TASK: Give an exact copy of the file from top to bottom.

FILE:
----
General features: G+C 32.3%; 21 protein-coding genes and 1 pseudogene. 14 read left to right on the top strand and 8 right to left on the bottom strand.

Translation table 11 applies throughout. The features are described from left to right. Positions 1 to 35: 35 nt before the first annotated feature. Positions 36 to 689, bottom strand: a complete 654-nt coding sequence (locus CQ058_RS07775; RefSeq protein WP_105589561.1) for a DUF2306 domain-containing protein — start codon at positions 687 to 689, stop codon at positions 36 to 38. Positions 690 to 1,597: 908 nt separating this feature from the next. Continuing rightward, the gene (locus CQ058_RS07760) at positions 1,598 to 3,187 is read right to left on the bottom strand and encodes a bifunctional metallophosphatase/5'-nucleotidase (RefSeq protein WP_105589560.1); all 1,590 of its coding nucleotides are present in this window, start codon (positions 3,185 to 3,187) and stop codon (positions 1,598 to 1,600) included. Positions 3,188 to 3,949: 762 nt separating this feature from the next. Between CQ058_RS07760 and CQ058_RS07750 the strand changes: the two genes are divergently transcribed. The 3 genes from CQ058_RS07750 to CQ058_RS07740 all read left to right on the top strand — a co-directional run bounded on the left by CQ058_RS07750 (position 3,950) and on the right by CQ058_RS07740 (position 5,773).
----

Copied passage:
General features: G+C 32.3%; 21 protein-coding genes and 1 pseudogene. 14 read left to right on the top strand and 8 right to left on the bottom strand.

Translation table 11 applies throughout. The features are described from left to right. Positions 1 to 35: 35 nt before the first annotated feature. Positions 36 to 689, bottom strand: a complete 654-nt coding sequence (locus CQ058_RS07775; RefSeq protein WP_105589561.1) for a DUF2306 domain-containing protein — start codon at positions 687 to 689, stop codon at positions 36 to 38. Positions 690 to 1,597: 908 nt separating this feature from the next. Continuing rightward, the gene (locus CQ058_RS07760) at positions 1,598 to 3,187 is read right to left on the bottom strand and encodes a bifunctional metallophosphatase/5'-nucleotidase (RefSeq protein WP_105589560.1); all 1,590 of its coding nucleotides are present in this window, start codon (positions 3,185 to 3,187) and stop codon (positions 1,598 to 1,600) included. Positions 3,188 to 3,949: 762 nt separating this feature from the next. Between CQ058_RS07760 and CQ058_RS07750 the strand changes: the two genes are divergently transcribed. The 3 genes from CQ058_RS07750 to CQ058_RS07740 all read left to right on the top strand — a co-directional run bounded on the left by CQ058_RS07750 (position 3,950) and on the right by CQ058_RS07740 (position 5,773).